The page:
• natural=water claimed/disputed benefit of having one unified tagging only mentions oceans as an exception, but in reality there are many more waterbodies which are much less used in proposed natural=water (sub)schema, for example waterway=riverbank is almost totally overwhelming water=riverbank Tstraupis (talk) 18:38, 3 January 2021 (UTC)
  • reservoirs and lakes are different objects and people learning cartography should understand the difference, therefore it is essential from cartography/gis side to have this distinction on first level tags Tstraupis (talk) 18:38, 3 January 2021 (UTC)
  • landuse=reservoir is the original scheme, is used much longer, new scheme does not offer any serious advantages no matter how you look (classes of objects tagged are the same) so deprecating widespread tagging in favour of a similar one without a good reason would make a bad precedent for OpenStreetMap tagging Tstraupis (talk) 18:38, 3 January 2021 (UTC)
  • Hopefully, we end mostly pointless discussions over water=reservoir Mateusz Konieczny (talk) 08:36, 4 January 2021 (UTC)
  • I see reservoirs as a different class of water object because (in some cases rapidly) changing water levels are the "normal" behaviour. You should expect that most of the time only part of a reservoir actually contains water. --Lyx (talk) 20:23, 5 January 2021 (UTC)
  • Reservoirs are sometimes used for storing stuff that I would not feel comfortable calling "water", e.g. in sewage lagoons reservoir_type=sewage or tailings ponds reservoir_type=tailings. --Lyx (talk) 20:23, 5 January 2021 (UTC)

Discussion

How is water=reservoir distinguished from water=basin and water=pond?

The tag water=reservoir is rather similar to water=basin (which comes from landuse=basin) and water=pond. It needs to be clear how these three tags are different. Are ponds, in fact, really just small basins or reservoirs or lakes, perhaps? --Jeisenbe (talk) 02:18, 17 December 2020 (UTC)

My opinion (and this is heavily colored by my US English view of things) is:
  • A reservoir is a dammed body of water specifically created to supply water for drinking, power generation, irrigation, or some combination of those three.
  • A basin (I usually refer to this as a catchment area) is a place for temporary overflow of stormwater (consistent with the picture in water=basin).
  • A pond is just a small lake (though, from recent tagging list dicussions -- clearly there are differences of opinions on this).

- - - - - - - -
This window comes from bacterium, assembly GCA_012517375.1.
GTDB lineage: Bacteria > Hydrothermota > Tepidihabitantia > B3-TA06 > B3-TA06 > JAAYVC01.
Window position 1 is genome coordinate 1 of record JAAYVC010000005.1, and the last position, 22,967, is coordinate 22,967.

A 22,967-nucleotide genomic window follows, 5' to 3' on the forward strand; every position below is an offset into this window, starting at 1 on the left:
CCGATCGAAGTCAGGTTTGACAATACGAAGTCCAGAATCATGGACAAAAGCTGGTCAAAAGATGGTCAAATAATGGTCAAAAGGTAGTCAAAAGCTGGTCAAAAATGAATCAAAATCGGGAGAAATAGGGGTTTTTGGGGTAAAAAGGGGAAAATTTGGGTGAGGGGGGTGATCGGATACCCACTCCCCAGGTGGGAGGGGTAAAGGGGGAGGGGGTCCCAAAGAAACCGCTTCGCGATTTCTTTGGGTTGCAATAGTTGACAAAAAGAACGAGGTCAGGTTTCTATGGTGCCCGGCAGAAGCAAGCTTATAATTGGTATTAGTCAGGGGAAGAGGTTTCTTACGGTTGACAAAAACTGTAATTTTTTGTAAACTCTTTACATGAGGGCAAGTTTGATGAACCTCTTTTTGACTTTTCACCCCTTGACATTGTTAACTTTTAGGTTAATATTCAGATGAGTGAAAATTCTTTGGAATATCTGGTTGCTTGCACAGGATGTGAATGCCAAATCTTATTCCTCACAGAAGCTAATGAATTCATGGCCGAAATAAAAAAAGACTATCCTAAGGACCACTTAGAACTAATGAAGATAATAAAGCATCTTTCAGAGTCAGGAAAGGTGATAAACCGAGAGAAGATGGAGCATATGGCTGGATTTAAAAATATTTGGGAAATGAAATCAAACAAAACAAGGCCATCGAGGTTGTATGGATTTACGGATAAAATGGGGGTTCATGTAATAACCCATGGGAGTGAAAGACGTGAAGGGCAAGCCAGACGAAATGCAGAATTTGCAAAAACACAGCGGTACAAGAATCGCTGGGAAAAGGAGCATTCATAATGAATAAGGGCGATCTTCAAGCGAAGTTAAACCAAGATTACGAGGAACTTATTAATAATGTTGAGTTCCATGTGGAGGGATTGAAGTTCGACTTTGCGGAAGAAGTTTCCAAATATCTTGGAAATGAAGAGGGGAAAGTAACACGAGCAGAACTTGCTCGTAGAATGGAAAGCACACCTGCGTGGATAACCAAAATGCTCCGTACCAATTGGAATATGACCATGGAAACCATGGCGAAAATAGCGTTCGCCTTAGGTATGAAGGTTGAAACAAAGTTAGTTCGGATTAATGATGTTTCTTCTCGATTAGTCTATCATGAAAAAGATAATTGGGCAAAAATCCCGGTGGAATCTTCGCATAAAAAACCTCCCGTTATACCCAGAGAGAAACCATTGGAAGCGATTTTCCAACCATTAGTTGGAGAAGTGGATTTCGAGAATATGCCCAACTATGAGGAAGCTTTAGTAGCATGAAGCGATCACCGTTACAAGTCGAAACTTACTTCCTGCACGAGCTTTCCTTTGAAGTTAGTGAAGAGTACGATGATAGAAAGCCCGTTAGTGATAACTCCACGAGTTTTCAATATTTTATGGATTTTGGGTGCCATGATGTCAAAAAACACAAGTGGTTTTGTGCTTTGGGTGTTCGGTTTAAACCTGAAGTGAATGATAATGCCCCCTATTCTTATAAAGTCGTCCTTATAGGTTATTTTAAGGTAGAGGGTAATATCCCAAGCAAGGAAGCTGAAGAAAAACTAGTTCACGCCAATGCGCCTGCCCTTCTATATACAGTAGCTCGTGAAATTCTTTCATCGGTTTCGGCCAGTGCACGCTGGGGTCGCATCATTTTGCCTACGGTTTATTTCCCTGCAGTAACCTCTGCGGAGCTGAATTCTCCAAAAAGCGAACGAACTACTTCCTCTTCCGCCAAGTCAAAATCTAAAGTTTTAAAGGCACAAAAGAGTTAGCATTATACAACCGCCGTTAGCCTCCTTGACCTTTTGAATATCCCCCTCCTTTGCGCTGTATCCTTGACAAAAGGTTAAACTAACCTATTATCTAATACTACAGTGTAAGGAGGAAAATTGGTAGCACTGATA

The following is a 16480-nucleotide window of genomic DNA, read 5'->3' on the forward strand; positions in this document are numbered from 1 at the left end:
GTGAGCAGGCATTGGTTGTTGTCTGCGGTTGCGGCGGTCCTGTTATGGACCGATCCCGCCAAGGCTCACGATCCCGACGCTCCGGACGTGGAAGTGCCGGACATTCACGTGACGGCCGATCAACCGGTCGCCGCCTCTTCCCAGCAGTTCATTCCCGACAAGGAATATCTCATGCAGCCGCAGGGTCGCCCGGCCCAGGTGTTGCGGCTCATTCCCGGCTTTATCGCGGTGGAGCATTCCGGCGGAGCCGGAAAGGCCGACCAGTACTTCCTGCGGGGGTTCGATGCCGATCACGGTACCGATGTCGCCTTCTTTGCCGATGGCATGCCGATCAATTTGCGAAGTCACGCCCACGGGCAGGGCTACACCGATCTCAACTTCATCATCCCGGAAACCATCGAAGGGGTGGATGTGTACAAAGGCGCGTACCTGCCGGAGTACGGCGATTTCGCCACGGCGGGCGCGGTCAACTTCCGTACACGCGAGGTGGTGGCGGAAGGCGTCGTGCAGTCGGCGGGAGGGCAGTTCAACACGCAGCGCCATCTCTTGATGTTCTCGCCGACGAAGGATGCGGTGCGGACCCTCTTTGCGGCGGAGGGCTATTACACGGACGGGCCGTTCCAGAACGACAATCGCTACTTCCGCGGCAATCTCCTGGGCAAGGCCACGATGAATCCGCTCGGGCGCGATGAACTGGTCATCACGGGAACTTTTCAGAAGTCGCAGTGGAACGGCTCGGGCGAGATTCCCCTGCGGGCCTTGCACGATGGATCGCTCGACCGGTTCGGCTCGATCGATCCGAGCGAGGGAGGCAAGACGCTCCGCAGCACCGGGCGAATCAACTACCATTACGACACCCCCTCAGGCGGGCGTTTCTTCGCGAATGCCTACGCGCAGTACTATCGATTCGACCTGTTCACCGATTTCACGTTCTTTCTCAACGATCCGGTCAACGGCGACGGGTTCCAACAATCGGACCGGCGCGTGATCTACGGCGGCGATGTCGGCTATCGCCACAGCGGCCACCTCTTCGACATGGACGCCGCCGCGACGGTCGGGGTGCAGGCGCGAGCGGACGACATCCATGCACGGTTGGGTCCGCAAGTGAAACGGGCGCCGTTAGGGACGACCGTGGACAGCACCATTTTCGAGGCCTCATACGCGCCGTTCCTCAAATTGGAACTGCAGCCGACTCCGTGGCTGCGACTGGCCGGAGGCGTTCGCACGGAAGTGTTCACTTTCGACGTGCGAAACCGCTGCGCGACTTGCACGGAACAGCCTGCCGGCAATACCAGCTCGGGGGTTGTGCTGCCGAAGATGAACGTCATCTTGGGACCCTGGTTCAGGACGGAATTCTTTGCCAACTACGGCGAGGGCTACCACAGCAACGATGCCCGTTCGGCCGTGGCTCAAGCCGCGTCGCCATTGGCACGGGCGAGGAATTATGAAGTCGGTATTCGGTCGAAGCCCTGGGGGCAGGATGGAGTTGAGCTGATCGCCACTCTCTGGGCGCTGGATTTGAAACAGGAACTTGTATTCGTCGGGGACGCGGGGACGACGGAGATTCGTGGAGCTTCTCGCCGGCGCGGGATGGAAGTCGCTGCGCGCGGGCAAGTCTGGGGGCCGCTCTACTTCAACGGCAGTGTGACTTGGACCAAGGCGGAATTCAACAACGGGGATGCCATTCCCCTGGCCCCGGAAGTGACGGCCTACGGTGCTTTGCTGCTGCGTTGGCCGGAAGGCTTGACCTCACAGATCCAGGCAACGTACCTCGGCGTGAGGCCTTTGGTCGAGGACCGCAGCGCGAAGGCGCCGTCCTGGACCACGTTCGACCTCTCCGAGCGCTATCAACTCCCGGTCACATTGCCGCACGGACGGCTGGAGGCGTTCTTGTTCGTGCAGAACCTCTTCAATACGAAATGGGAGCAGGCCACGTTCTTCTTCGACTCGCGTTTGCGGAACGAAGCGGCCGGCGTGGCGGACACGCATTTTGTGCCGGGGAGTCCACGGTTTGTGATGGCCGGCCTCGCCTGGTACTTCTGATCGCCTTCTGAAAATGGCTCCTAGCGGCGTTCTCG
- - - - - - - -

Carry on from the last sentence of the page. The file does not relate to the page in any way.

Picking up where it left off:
Are you thinking that I should cast a wider net here than simply the question of deprecation landuse=reservoir? --ZeLonewolf (talk) 03:13, 17 December 2020 (UTC)
A reservoir can be created for recreation or flood control or other reasons as well: as the page at Tag:landuse=reservoir says it is simple a "Man made body of stored water... Usually formed by a dam over a natural water course, water then backs up into a natural valley or depression." - so the defining characteristic is that it is a man-made water body which is formed by a dam at the head of a (semi)-natural valley, while in contrast a basin tends to have dykes (levees) on several sides, or has been dug out or otherwise re-graded.
Unfortunately a water=pond can be formed by either of these ways, with a dam or by grading, or it can even be a natural pond - though this does not match the old etymology, which came from water which was "empounded" -> "pound" -> "pond" and now does not imply artificial origin - see https://www.etymonline.com/word/pond - so if we are going to approve the tag water=reservoir we need to decide when it should be used instead of water=pond for very small artificial lakes. --Jeisenbe (talk) 05:47, 17 December 2020 (UTC)
I made big improvements to water=reservoir which hopefully spells out what a reservoir is. Regarding reservoir vs pond, take a look at this example: way Flat River Reservoir/Johnson's Pond(!). IMO, "pond" is a colloquialism although I recall from the mailing list discussion that there was also a hydrological definition. I don't think that we're going to easily solve water=pond, but I think we can at least draw a bright line around what a reservoir is. Is what I have now at water=reservoir satisfactory for defining "reservoir"? --ZeLonewolf (talk) 13:58, 17 December 2020 (UTC)